– There’s quite a large percentage of r1b and r1a individuals in Afganistan, I don’t know anything at all about them, I’ve never seen one, for all I know they could be the best , healthiest people in the world, i’m just trying to make a basic point with what’s occurring in the west.

    -about 4 years ago I saw a language area map of Afganistan, no surprise there was a bunch of little pockets of Arabic speakers all over the boarder area Pashtunistan. I cannot locate that map at all anymore and only see contradictory ones. of course this would explain allot as it’s indicative of semitic genetics and appeared likely that Islam would begin pouring into india’s massive population from that point. How nice of western European r1b’s to decide asias genetic and political future for them.
    Furthermore the native americans were not only “r” and “q” ydna when western European’s arrived they were most likely primarily “c” and “d” ydna which probably would have made the entire hemisphere a mostly Muslim and secondarily a Bhuddist people.

    Thank you ladies and gentlemen, that you very much.

      • overthrow-r1b says:

        What specifically don’t you understand? Disrespectful considering the reality of my topic and it’s relevance to your article.

        Go ahead and sensor it like they’ve illegally taken down my websites and commentary on other sites; if it was such incoherent gibberish my statements would simply be ignored like the other 2 billion imbeciles commenting on the internet.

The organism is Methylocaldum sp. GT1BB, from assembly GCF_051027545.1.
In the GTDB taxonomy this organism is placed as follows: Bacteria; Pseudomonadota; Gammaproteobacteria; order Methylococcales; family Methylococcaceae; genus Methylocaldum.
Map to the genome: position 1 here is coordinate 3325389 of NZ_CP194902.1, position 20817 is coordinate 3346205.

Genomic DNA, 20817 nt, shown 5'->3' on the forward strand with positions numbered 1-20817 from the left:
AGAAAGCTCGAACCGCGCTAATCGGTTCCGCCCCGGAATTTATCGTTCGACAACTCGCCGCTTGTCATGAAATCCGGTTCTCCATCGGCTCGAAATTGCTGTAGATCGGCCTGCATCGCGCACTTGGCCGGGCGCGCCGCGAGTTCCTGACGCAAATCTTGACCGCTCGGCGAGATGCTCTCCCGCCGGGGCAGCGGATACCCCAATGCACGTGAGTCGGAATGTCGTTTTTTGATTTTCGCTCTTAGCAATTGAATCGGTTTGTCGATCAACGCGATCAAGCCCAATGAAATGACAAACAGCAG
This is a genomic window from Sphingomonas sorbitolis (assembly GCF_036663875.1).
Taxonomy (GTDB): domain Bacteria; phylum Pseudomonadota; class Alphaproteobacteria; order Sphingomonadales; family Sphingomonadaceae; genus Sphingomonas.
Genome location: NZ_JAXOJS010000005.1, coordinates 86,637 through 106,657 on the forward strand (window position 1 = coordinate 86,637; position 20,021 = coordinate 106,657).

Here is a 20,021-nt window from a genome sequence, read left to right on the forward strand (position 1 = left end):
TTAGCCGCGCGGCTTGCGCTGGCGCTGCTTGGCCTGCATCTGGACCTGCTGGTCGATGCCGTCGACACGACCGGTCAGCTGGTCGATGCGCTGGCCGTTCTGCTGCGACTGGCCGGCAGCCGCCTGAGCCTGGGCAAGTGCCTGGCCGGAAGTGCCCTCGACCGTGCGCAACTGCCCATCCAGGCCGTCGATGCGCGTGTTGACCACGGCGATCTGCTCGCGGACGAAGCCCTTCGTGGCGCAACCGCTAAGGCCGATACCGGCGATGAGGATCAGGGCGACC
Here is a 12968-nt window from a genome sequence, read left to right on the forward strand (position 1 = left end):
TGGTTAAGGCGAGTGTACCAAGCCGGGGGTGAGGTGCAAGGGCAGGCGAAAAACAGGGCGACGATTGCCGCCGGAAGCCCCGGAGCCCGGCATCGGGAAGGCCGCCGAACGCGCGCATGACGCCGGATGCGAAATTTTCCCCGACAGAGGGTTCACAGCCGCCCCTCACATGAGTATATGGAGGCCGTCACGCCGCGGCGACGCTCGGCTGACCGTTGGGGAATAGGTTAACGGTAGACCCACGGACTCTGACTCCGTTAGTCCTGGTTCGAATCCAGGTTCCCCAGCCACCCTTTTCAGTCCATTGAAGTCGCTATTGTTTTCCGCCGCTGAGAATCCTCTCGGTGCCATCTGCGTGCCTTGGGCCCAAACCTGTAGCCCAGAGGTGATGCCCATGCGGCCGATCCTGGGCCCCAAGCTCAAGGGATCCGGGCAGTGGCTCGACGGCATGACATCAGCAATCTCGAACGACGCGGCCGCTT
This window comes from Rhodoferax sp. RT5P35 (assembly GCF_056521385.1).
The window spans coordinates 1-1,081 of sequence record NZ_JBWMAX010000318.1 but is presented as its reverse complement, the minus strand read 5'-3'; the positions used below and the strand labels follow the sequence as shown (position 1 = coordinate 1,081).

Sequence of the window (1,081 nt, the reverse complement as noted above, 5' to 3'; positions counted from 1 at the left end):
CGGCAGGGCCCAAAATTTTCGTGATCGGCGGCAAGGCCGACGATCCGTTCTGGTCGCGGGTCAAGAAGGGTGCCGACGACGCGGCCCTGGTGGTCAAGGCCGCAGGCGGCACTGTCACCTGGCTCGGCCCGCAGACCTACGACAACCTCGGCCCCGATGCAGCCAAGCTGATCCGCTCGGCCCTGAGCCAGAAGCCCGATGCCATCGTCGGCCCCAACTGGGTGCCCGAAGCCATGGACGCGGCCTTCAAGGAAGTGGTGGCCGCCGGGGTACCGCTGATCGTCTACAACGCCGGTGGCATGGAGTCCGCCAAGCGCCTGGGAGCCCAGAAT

If it was such incoherent gibberish what’s with my 5-star persecution record?, seems quite a bit overboard for some writing that doesn’t make any sense.

        Maybe you should make a better attempt to comprehend the comment before you make a statement like that.

        • Jim White says:

          Far from not understanding. I have a PhD in molecular biology and I know genetic gibberish when I see it. Move on. Your crazed bullshit has no audience here.

        • Jim White says:

          Yes I am deleting any comments you make that venture into the same never-never land of fabricated genetics or any complaints you make about that process.
          Should you find it within your power to make a comment that is pertinent to the thread, it will stand.

  9. Don Bacon says:

    According to the Pentagon there are currently 24,000 US troops in Afghanistan. That would drop to these planned figures:
    Jan 2015 9,800
    Dec 2015 5,000
    Dec 2016 0
    But plans are meant to be changed, if the situation is misjudged.
    Obama: US misjudged Iraqi army’s ability, militants’ threat